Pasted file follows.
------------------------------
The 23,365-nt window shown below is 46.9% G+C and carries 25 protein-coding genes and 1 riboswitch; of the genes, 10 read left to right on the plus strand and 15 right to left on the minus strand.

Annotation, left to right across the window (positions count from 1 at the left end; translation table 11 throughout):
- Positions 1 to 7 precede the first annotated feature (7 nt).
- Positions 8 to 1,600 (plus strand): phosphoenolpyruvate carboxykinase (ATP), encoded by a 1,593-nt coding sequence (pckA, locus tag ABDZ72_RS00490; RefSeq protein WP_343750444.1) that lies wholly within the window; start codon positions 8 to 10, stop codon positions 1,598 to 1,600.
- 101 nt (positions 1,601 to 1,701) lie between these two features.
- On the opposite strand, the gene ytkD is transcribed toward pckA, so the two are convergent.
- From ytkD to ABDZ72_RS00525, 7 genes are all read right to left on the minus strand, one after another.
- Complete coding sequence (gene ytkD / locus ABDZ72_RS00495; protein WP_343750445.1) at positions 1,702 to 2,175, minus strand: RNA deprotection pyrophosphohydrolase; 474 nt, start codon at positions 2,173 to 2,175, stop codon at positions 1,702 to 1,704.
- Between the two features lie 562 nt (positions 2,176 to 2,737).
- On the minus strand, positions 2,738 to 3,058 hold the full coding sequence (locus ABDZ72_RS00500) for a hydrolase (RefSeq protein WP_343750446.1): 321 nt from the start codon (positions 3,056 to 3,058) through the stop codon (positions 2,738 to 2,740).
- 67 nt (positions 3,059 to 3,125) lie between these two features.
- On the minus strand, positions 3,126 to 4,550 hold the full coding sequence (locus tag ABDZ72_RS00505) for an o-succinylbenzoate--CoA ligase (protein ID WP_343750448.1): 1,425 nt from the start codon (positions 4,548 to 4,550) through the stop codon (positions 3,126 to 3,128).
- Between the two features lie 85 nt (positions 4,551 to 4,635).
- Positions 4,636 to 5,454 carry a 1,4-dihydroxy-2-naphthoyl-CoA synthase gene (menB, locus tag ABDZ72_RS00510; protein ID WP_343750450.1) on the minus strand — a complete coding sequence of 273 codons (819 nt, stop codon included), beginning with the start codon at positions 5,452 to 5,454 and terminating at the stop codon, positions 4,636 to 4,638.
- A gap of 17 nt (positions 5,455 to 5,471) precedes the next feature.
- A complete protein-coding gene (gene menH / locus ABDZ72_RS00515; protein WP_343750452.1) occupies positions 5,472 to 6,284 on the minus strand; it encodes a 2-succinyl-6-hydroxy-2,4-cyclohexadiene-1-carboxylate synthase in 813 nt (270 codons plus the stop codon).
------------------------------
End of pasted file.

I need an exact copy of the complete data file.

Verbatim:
The 23,365-nt window shown below is 46.9% G+C and carries 25 protein-coding genes and 1 riboswitch; of the genes, 10 read left to right on the plus strand and 15 right to left on the minus strand.

Annotation, left to right across the window (positions count from 1 at the left end; translation table 11 throughout):
- Positions 1 to 7 precede the first annotated feature (7 nt).
- Positions 8 to 1,600 (plus strand): phosphoenolpyruvate carboxykinase (ATP), encoded by a 1,593-nt coding sequence (pckA, locus tag ABDZ72_RS00490; RefSeq protein WP_343750444.1) that lies wholly within the window; start codon positions 8 to 10, stop codon positions 1,598 to 1,600.
- 101 nt (positions 1,601 to 1,701) lie between these two features.
- On the opposite strand, the gene ytkD is transcribed toward pckA, so the two are convergent.
- From ytkD to ABDZ72_RS00525, 7 genes are all read right to left on the minus strand, one after another.
- Complete coding sequence (gene ytkD / locus ABDZ72_RS00495; protein WP_343750445.1) at positions 1,702 to 2,175, minus strand: RNA deprotection pyrophosphohydrolase; 474 nt, start codon at positions 2,173 to 2,175, stop codon at positions 1,702 to 1,704.
- Between the two features lie 562 nt (positions 2,176 to 2,737).
- On the minus strand, positions 2,738 to 3,058 hold the full coding sequence (locus ABDZ72_RS00500) for a hydrolase (RefSeq protein WP_343750446.1): 321 nt from the start codon (positions 3,056 to 3,058) through the stop codon (positions 2,738 to 2,740).
- 67 nt (positions 3,059 to 3,125) lie between these two features.
- On the minus strand, positions 3,126 to 4,550 hold the full coding sequence (locus tag ABDZ72_RS00505) for an o-succinylbenzoate--CoA ligase (protein ID WP_343750448.1): 1,425 nt from the start codon (positions 4,548 to 4,550) through the stop codon (positions 3,126 to 3,128).
- Between the two features lie 85 nt (positions 4,551 to 4,635).
- Positions 4,636 to 5,454 carry a 1,4-dihydroxy-2-naphthoyl-CoA synthase gene (menB, locus tag ABDZ72_RS00510; protein ID WP_343750450.1) on the minus strand — a complete coding sequence of 273 codons (819 nt, stop codon included), beginning with the start codon at positions 5,452 to 5,454 and terminating at the stop codon, positions 4,636 to 4,638.
- A gap of 17 nt (positions 5,455 to 5,471) precedes the next feature.
- A complete protein-coding gene (gene menH / locus ABDZ72_RS00515; protein WP_343750452.1) occupies positions 5,472 to 6,284 on the minus strand; it encodes a 2-succinyl-6-hydroxy-2,4-cyclohexadiene-1-carboxylate synthase in 813 nt (270 codons plus the stop codon).